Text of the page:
A Glossier representative confirmed plans for a Williamsburg store this fall, but declined to offer any more details.
In addition to a Brooklyn store, Glossier’s new chief executive officer Kyle Leahy told staffers earlier this week that the flagship in the SoHo neighborhood would reopen in 2023, while other stores in the U.S. are also in motion.
“I am energized by the progress we are rapidly making against our omnichannel strategy: elevating our product road map, launching our partnership with Sephora in early 2023, replatforming our website in fall 2022, and opening an exciting pipeline of new stores across major cities in the U.S., culminating with our return to SoHo with our NYC flagship in early 2023,” she wrote in a memo. “What excites me further is that these are not just words on a page, or plans in a strategy deck. They are actively in motion, and you all are making them happen.”
This comes after it was revealed that Glossier laid off 24 employees as it streamlines to meet the needs of its omnichannel strategy, under the leadership of Leahy, who took the reins from Weiss in May.
“Glossier’s first chapter was almost exclusively focused on a single channel of distribution. Now we’ve grown, the marketplace has evolved, and our consumers are looking for us to meet them where they are: in-store, online, at retail partners and around the world,” explained Leahy. “We are reorganizing our company to align our structure, scale and talent with our refined omnichannel strategy. While these decisions are incredibly difficult, I am confident Glossier is positioned for success in its next chapter.” — Kathryn Hopkins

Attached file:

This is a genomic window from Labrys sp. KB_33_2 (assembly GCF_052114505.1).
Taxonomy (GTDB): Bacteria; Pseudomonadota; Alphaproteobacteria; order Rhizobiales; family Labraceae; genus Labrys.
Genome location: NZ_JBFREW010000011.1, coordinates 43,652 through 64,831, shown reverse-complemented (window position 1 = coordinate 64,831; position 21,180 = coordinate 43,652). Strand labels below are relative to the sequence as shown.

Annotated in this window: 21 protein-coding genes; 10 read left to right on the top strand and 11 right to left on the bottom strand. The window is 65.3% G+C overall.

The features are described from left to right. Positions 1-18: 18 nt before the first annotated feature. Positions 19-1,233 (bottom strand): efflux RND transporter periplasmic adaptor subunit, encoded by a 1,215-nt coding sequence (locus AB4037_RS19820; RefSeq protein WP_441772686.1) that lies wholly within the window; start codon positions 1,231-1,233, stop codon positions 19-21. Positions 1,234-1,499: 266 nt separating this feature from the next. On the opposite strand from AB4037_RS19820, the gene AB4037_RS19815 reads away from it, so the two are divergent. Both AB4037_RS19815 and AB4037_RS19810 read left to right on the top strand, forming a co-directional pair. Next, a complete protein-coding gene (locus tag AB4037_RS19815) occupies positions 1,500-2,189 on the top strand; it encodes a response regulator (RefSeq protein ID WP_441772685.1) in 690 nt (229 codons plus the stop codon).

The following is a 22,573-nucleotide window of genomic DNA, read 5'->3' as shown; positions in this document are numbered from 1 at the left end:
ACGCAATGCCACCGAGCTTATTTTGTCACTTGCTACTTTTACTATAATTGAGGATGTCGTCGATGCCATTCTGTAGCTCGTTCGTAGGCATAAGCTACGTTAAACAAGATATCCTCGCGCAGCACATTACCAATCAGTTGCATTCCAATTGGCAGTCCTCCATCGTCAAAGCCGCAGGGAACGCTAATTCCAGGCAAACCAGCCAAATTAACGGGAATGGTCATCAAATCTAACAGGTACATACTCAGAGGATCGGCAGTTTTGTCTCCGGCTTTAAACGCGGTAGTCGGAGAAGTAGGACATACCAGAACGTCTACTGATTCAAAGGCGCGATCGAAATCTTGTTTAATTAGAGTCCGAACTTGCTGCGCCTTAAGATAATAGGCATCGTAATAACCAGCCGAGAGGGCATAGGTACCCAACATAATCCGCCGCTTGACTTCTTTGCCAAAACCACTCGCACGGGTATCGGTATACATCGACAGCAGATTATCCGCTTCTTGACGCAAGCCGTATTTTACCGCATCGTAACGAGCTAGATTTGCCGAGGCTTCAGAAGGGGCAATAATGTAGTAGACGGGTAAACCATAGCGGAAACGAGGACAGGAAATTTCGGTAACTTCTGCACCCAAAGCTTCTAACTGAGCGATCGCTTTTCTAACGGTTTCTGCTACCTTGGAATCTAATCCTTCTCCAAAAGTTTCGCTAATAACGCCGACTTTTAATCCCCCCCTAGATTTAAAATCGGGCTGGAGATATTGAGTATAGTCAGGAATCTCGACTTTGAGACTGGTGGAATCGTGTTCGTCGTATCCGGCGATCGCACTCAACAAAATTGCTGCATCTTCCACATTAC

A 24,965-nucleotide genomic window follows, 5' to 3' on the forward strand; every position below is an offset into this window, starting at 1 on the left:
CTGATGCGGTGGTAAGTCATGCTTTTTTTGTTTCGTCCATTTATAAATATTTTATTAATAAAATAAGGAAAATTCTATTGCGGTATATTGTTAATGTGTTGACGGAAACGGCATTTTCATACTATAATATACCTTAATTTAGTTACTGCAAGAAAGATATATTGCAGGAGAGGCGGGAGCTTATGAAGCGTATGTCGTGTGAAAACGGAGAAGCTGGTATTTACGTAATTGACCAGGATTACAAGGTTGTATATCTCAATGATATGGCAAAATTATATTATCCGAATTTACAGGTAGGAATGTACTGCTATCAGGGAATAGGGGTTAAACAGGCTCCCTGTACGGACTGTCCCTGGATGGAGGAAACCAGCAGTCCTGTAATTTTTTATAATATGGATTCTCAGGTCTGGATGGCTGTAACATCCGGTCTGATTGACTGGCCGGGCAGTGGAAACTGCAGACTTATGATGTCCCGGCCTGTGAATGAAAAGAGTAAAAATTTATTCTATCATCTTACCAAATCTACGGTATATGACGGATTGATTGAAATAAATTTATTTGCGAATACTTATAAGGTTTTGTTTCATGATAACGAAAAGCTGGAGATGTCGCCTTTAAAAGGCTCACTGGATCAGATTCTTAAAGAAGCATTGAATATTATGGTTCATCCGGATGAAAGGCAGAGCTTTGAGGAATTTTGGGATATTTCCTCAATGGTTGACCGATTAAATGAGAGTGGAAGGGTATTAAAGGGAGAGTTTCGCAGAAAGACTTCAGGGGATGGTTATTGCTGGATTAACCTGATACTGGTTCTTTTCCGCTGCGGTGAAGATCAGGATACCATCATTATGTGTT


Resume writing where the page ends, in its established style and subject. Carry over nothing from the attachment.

MARKETING RESALE: After years without one, ThredUp announced Noelle Sadler has joined the company as its chief marketing officer.
Most recently serving as CMO for e-tailer Lulus, Sadler also counts marketing executive experience at MAC Cosmetics and Retold Recycling, a subscription-based clothing clean-out service that she cofounded. A New York University fine arts alum, Sadler obtained additional schooling in business administration and sustainable business strategy.
“ThredUp is undeniably changing the way the world shops, and I’m eager to further the company’s mission,” Sadler said in a statement. “My expertise is deeply rooted in consumer marketing and merchandising, while my passion closely aligns with sustainability and reducing fashion waste.”